However, the Bhagavad Gita is not merely a piece of the Mahabharata. Its style and motives are discontinuous with the rest of the work and it stands on it’s own merits as a spiritual text. It quickly takes on a distinctly mystical position and sets out to transcend the clumsy worldliness of these narrow interpretations of Dharma that are so burdened by political context.
You see what Dharma is about, ultimately, is liberation. It doesn’t actually have anything to do with a particular method of social organization. It doesn’t have anything to say about whether one political system is better then another, and there is certainly nothing about the concept of Dharma that defends the subjugation and objectification of anyone.
Your Dharma is simply whatever it is that you’re doing, in the physical world, right now. Are you sitting in a coffee shop trying to write a blog? Guess what. That’s your Dharma. Are you a member of an anachronistic underclass fighting against a cowardly theocracy more concerned with resisting change that upsets their power then anything related to truth, justice, compassion or liberation? Well that is most definitely your Dharma. Living a life that is dharmically appropriate is not so much about the situation you find yourself in the physical world. It is about how you use whatever that situation is to awaken. It is a process that happens inside you.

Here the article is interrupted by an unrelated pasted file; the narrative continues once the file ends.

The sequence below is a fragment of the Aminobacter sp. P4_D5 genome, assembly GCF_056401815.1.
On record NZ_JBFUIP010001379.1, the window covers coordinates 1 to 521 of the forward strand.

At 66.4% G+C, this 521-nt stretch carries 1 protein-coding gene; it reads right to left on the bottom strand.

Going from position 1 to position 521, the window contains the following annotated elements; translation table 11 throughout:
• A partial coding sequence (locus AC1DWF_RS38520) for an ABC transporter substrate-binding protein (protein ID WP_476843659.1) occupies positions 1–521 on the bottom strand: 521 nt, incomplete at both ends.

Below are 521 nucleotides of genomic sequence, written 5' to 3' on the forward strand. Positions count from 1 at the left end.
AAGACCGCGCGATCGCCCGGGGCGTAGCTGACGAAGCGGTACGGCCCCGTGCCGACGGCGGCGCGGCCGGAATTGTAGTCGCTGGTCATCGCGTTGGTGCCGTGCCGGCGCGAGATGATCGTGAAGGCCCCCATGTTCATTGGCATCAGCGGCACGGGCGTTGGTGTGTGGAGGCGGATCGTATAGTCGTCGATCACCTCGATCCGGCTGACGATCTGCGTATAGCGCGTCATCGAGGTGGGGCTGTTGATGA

So what does it mean to awaken? And how does one go about awakening?
These are really the central questions of the Gita and we’ll do our best to explore them in the forthcoming posts.
That’s enough for now.
We really didn’t dive too far into the text here so I’m going to say read up to the end of chapter 3 if you care to read along.
Peace Peace Peace